Because of these safety concerns, Sahpra (along with other regulatory bodies) approved molnupiravir on the condition that it should not be given to pregnant women. Another rule is that women who could get pregnant should be on contraception while taking these Covid pills and for another four days after finishing the treatment.

This is a responsible condition for a regulator to put in place, but it makes implementation impractical.

Why? 

Every woman who’d need the treatment would either have to be screened to make sure she’s not pregnant or be sure to use some form of contraception, which could add additional pressure on the public health system (for example, by having to prescribe birth control or doing extra tests).

Parrish explains that the advisory committee had to consider the practical implications of rolling out the treatment.

“So that’s where things become very problematic,” he says.

3. The window from testing to treatment is very small

For molnupiravir to lower your chances of falling very ill from Covid, you have to start taking the pills within five days of showing symptoms. This means you have to get tested and get a confirmed result within that period.

In general, it takes around one day to get a Covid test result in South Africa. But Parrish says based on their experience, the wait can likely be longer in the public sector. The longer it takes to know if you have Covid, the less time there is to start taking the tablets.

In addition, the drug can only be used in people who have mild to moderate symptoms. So if you’re in hospital already, it’s too late for the pills to work.

This introduces a potential problem, as it’s uncertain whether people with few symptoms will get tested soon enough or whether they’d even want to take the medication given that they are not yet seriously ill.

An ongoing analysis that monitors infection levels in South Africa shows that only around 10% of actual Covid cases in the country are reported. That’s because many people have no or only mild symptoms, and so don’t bother to get tested.

4. It comes with an unknown price tag

Buying the brand-name pills (which is the version currently approved by Sahpra) will likely be pricey.

Based on how much the United States spent on the medicine — it could cost up to R10 000 to treat one person with molnupuravir — the South African health department is unlikely to be able to afford it.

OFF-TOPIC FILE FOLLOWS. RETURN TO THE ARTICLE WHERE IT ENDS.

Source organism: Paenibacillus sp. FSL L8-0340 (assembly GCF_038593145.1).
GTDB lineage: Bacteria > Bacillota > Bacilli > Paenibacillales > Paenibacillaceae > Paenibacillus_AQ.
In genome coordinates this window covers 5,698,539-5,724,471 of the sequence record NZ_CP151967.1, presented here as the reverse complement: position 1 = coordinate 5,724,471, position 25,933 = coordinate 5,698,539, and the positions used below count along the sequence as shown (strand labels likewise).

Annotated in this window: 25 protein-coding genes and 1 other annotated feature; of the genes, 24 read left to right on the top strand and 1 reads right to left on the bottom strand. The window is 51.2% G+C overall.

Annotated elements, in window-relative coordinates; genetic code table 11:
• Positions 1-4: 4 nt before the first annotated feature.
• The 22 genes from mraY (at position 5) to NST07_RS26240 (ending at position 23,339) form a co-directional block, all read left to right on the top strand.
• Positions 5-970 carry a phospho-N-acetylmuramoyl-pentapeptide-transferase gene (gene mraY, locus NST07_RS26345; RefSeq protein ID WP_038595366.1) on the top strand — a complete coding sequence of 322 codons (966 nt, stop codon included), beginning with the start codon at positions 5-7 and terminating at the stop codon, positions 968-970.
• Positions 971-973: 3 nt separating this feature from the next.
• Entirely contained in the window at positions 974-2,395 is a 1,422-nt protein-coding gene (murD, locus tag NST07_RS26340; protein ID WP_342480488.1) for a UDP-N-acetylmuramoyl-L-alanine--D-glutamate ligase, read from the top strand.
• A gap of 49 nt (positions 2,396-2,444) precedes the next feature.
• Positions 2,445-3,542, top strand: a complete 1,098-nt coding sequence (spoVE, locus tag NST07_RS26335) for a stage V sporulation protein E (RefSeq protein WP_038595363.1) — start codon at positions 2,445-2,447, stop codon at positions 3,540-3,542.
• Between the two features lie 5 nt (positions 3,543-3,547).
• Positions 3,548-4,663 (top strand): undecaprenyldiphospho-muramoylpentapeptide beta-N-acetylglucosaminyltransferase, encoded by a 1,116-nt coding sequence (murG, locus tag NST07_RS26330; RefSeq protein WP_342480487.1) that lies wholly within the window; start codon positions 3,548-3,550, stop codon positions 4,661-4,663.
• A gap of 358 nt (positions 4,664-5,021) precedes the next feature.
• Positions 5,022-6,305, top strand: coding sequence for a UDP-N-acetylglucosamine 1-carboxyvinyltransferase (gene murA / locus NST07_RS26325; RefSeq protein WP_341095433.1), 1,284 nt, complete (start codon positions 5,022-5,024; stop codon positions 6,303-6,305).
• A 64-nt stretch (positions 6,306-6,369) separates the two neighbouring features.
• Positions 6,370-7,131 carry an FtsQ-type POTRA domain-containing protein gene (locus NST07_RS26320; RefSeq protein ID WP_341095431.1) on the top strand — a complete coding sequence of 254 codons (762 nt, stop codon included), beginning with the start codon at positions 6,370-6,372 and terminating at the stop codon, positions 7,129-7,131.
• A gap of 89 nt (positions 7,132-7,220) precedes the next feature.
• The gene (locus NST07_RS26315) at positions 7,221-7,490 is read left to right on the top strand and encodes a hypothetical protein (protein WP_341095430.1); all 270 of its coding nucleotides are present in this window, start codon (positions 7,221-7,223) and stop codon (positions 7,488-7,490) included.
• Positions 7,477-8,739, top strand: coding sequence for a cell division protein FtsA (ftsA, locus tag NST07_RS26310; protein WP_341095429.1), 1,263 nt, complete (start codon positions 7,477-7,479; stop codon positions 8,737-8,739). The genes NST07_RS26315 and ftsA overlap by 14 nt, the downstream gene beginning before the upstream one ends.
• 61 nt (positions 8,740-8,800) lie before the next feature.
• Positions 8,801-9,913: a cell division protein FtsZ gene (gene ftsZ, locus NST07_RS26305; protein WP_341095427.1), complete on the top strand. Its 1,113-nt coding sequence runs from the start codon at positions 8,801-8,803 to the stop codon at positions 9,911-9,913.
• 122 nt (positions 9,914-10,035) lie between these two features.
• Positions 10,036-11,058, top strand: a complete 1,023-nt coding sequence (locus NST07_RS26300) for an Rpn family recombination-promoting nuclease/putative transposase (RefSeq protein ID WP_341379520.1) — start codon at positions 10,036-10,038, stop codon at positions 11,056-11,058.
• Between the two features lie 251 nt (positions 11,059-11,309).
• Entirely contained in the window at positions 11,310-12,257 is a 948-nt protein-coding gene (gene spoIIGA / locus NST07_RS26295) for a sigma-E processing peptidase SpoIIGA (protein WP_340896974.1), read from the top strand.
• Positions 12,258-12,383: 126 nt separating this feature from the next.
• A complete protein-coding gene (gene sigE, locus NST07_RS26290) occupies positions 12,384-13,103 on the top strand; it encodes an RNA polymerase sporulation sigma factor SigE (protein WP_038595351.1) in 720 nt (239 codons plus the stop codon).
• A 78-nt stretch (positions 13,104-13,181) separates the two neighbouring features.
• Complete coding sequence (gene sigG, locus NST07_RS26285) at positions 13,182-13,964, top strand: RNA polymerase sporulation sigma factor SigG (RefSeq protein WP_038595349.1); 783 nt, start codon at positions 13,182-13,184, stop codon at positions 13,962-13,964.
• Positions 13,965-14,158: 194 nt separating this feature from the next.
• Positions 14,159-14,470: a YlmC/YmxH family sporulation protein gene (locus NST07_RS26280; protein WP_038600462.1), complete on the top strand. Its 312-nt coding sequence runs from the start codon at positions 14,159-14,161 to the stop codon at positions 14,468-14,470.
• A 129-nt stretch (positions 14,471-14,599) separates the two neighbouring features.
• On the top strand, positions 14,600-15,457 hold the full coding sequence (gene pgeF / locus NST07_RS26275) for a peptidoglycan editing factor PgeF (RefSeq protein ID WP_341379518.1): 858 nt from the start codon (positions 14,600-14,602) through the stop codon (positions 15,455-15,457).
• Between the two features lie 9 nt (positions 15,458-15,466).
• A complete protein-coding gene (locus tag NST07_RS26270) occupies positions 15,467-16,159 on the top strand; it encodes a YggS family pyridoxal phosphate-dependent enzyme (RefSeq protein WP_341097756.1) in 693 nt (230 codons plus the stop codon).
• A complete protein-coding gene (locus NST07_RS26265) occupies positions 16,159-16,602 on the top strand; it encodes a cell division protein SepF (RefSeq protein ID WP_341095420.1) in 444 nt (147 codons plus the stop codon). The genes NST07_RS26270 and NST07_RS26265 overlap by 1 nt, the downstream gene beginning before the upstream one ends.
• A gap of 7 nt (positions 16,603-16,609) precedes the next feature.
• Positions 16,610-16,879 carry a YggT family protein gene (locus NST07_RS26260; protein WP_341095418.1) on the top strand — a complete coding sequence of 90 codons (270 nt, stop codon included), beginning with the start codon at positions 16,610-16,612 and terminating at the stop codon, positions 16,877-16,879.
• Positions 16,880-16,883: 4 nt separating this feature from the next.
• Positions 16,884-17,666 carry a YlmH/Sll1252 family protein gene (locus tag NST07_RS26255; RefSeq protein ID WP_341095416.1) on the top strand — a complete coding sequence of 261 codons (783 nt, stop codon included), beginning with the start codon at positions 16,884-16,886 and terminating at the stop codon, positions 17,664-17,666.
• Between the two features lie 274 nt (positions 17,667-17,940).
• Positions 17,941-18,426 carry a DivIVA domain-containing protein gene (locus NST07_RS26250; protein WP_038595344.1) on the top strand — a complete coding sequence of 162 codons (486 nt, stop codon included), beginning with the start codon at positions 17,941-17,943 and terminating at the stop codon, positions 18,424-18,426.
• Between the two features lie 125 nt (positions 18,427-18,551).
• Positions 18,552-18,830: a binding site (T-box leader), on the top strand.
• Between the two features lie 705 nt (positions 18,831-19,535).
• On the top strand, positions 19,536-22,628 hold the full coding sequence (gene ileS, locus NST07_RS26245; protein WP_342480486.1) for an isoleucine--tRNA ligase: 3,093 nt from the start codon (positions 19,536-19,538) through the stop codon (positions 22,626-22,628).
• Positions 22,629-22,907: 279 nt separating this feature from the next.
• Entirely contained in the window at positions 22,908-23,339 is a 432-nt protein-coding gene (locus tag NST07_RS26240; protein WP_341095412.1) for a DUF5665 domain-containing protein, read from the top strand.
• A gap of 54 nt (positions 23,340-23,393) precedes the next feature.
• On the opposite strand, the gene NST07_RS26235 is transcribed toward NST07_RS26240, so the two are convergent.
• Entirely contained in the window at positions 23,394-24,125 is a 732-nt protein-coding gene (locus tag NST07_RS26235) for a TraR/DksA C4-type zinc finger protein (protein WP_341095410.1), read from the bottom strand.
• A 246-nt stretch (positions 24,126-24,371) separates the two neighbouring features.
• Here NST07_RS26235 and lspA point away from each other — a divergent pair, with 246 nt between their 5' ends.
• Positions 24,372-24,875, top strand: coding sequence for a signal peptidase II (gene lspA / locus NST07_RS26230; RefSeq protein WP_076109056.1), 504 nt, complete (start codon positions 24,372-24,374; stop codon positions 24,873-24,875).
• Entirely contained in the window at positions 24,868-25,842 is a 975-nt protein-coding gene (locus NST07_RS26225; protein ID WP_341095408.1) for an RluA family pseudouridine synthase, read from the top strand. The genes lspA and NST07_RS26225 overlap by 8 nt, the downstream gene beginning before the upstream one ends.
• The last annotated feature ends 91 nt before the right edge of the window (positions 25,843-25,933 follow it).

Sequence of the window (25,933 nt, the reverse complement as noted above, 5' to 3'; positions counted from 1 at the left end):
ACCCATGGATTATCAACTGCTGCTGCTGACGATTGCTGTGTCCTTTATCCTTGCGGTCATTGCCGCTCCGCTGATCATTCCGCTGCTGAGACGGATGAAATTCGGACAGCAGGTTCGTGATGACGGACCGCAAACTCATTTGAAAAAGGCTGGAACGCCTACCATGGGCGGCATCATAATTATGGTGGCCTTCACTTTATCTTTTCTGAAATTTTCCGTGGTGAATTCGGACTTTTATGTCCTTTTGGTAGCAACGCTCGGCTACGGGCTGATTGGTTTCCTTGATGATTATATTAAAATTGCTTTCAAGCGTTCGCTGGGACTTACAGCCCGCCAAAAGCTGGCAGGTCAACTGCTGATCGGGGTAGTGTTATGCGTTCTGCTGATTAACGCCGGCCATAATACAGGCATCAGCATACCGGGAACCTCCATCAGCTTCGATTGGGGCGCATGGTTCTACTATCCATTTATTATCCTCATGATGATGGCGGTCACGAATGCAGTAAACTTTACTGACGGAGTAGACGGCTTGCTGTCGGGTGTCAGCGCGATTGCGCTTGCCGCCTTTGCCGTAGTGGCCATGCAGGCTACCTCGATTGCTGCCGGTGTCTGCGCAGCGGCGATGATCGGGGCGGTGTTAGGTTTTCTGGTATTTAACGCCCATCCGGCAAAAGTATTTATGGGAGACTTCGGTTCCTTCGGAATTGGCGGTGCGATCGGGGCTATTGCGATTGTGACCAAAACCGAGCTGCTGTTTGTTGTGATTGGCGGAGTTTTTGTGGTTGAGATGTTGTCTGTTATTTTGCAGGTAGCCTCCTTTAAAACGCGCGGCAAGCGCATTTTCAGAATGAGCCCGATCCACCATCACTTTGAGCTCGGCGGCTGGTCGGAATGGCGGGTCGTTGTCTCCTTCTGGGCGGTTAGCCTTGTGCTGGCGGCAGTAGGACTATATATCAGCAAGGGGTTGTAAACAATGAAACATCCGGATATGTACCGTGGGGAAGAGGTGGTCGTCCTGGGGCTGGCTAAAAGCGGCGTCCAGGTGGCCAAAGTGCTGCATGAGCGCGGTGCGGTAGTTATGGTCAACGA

Although cost is not the most important factor when it comes to the advisory committee’s recommendation, it can play a big role in whether the health department decides to y buy the drug. 

For example, last year the committee recommended a medication called baracitinib as a suitable Covid treatment option.

But despite strong evidence backing its use, including support from the World Health Organization and a positive recommendation from the Covid-19 NEMLC, it never actually made it to public hospitals and clinics.

That’s because even with the go-ahead from the national health department, it was up to each province to decide if their budget would allow for the extra expense, says Parrish.

Could South Africa still buy it?

Although a cheaper, generic version of the brand-name molnupiravir pill could become available, the government can’t even consider buying it until it too gets Sahpra’s stamp of approval.

And even then, the health department’s communications director, Foster Mohale, says: “There is no immediate decision and plan to procure the treatment because the evaluation showed that it is not significantly better than how we treat Covid-19 at the moment.”

But this constraint does not apply to the private sector, because they’re not bound by the advisory committee’s recommendations.

Says Parrish: “The bottom line is that the private sector has no obligation whatsoever to even read, let alone follow, a recommendation in the public sector.”

This story was produced by the Bhekisisa Centre for Health Journalism. Sign up for the newsletter.